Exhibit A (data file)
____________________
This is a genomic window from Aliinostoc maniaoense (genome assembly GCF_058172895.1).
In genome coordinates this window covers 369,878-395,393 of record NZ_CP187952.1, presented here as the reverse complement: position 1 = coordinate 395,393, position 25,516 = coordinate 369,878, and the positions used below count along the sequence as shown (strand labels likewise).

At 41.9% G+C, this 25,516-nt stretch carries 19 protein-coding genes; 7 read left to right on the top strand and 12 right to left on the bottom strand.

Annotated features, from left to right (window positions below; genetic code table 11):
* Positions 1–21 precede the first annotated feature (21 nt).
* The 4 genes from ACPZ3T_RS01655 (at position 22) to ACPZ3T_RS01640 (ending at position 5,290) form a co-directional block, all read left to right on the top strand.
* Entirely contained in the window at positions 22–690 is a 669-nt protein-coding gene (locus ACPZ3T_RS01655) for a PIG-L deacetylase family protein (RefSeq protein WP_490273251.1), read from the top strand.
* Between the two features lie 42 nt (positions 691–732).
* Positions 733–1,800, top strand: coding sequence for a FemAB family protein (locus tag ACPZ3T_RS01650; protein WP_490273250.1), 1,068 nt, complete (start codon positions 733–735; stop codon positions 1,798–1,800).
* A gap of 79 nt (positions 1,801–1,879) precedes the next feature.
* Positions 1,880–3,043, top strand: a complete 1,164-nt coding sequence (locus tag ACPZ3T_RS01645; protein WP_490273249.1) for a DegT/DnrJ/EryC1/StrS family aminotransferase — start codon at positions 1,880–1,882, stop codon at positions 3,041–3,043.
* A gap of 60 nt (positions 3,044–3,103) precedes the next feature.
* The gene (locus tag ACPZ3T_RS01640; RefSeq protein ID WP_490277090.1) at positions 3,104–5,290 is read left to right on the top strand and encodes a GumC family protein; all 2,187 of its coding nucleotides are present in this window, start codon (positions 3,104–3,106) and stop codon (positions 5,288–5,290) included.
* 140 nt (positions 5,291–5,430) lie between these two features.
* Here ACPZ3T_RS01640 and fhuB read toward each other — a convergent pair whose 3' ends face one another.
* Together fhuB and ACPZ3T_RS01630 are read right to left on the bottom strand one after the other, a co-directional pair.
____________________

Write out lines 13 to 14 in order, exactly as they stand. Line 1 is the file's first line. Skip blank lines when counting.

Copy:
* The gene (locus tag ACPZ3T_RS01640; RefSeq protein ID WP_490277090.1) at positions 3,104–5,290 is read left to right on the top strand and encodes a GumC family protein; all 2,187 of its coding nucleotides are present in this window, start codon (positions 3,104–3,106) and stop codon (positions 5,288–5,290) included.
* 140 nt (positions 5,291–5,430) lie between these two features.